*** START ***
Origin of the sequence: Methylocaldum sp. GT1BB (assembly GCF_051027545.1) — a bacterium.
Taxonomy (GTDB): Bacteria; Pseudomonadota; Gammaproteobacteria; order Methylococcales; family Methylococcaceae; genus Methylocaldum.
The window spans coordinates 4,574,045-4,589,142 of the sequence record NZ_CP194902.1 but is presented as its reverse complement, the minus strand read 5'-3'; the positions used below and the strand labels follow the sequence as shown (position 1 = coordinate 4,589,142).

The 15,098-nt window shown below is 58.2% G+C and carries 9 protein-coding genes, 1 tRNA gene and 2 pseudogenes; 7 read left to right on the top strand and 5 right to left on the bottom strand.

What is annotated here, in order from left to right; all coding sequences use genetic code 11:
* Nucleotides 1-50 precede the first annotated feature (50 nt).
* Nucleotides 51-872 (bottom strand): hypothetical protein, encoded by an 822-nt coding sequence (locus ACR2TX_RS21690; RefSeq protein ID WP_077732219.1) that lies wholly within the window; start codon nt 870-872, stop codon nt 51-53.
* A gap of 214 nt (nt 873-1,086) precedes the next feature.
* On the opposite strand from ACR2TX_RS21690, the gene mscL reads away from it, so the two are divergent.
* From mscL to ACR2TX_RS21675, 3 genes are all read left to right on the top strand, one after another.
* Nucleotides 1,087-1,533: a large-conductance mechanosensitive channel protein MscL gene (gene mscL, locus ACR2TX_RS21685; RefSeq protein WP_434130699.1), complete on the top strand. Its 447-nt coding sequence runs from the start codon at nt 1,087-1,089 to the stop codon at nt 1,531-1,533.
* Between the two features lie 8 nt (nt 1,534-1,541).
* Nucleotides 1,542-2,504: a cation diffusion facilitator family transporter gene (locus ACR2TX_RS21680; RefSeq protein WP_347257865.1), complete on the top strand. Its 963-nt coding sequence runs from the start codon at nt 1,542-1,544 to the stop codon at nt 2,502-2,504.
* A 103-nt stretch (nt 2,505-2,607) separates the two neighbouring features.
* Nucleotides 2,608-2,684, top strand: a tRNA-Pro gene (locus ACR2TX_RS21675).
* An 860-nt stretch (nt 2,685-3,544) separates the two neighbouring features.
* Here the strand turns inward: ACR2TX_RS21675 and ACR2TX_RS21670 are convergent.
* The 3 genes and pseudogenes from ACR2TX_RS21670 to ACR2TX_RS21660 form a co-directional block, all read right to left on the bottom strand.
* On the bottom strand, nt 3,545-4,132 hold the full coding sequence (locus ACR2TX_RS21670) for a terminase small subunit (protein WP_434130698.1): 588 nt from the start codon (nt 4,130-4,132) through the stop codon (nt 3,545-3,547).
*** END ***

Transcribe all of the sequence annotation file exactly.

Origin of the sequence: Methylocaldum sp. GT1BB (assembly GCF_051027545.1) — a bacterium.
Taxonomy (GTDB): Bacteria; Pseudomonadota; Gammaproteobacteria; order Methylococcales; family Methylococcaceae; genus Methylocaldum.
The window spans coordinates 4,574,045-4,589,142 of the sequence record NZ_CP194902.1 but is presented as its reverse complement, the minus strand read 5'-3'; the positions used below and the strand labels follow the sequence as shown (position 1 = coordinate 4,589,142).

The 15,098-nt window shown below is 58.2% G+C and carries 9 protein-coding genes, 1 tRNA gene and 2 pseudogenes; 7 read left to right on the top strand and 5 right to left on the bottom strand.

What is annotated here, in order from left to right; all coding sequences use genetic code 11:
* Nucleotides 1-50 precede the first annotated feature (50 nt).
* Nucleotides 51-872 (bottom strand): hypothetical protein, encoded by an 822-nt coding sequence (locus ACR2TX_RS21690; RefSeq protein ID WP_077732219.1) that lies wholly within the window; start codon nt 870-872, stop codon nt 51-53.
* A gap of 214 nt (nt 873-1,086) precedes the next feature.
* On the opposite strand from ACR2TX_RS21690, the gene mscL reads away from it, so the two are divergent.
* From mscL to ACR2TX_RS21675, 3 genes are all read left to right on the top strand, one after another.
* Nucleotides 1,087-1,533: a large-conductance mechanosensitive channel protein MscL gene (gene mscL, locus ACR2TX_RS21685; RefSeq protein WP_434130699.1), complete on the top strand. Its 447-nt coding sequence runs from the start codon at nt 1,087-1,089 to the stop codon at nt 1,531-1,533.
* Between the two features lie 8 nt (nt 1,534-1,541).
* Nucleotides 1,542-2,504: a cation diffusion facilitator family transporter gene (locus ACR2TX_RS21680; RefSeq protein WP_347257865.1), complete on the top strand. Its 963-nt coding sequence runs from the start codon at nt 1,542-1,544 to the stop codon at nt 2,502-2,504.
* A 103-nt stretch (nt 2,505-2,607) separates the two neighbouring features.
* Nucleotides 2,608-2,684, top strand: a tRNA-Pro gene (locus ACR2TX_RS21675).
* An 860-nt stretch (nt 2,685-3,544) separates the two neighbouring features.
* Here the strand turns inward: ACR2TX_RS21675 and ACR2TX_RS21670 are convergent.
* The 3 genes and pseudogenes from ACR2TX_RS21670 to ACR2TX_RS21660 form a co-directional block, all read right to left on the bottom strand.
* On the bottom strand, nt 3,545-4,132 hold the full coding sequence (locus ACR2TX_RS21670) for a terminase small subunit (protein WP_434130698.1): 588 nt from the start codon (nt 4,130-4,132) through the stop codon (nt 3,545-3,547).